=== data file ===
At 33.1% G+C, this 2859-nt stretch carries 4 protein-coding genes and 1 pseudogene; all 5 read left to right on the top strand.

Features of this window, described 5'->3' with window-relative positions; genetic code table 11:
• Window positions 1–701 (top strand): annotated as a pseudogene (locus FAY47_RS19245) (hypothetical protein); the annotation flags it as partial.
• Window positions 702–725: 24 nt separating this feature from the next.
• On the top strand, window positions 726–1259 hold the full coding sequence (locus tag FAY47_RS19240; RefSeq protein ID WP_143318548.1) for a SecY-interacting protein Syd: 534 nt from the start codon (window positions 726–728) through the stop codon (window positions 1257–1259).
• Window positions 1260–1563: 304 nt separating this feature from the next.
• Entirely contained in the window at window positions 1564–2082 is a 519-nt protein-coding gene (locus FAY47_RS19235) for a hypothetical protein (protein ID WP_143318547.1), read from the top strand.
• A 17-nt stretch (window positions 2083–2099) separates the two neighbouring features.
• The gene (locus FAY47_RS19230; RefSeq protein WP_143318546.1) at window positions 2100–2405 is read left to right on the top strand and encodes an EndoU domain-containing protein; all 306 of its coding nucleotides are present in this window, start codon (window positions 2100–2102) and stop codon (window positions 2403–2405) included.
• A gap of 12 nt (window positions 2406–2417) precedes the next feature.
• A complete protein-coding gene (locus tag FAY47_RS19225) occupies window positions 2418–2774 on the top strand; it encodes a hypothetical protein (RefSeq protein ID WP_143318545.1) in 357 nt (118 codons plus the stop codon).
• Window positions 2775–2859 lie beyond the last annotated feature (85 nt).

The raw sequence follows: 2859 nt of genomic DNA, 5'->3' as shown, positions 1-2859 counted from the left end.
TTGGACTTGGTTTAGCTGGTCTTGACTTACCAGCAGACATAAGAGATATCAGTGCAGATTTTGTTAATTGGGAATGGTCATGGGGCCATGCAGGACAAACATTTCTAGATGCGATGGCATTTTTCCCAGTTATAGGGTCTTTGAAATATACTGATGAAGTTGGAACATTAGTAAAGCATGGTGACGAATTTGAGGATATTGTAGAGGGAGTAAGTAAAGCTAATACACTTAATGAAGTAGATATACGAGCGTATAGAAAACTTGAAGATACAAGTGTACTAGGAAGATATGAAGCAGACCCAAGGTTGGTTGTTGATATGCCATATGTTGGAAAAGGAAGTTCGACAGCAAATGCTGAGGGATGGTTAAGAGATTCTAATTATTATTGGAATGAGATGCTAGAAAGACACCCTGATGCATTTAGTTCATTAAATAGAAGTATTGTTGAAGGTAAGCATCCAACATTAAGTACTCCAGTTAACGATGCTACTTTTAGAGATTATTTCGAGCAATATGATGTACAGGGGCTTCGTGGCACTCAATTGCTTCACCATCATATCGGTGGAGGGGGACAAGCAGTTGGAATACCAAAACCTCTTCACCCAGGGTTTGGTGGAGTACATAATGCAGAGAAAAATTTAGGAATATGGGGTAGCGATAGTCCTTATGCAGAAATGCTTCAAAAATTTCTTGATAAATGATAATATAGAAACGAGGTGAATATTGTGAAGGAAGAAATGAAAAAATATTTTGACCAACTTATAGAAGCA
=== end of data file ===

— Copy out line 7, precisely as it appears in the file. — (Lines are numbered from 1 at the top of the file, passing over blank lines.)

• Entirely contained in the window at window positions 1564–2082 is a 519-nt protein-coding gene (locus FAY47_RS19235) for a hypothetical protein (protein ID WP_143318547.1), read from the top strand.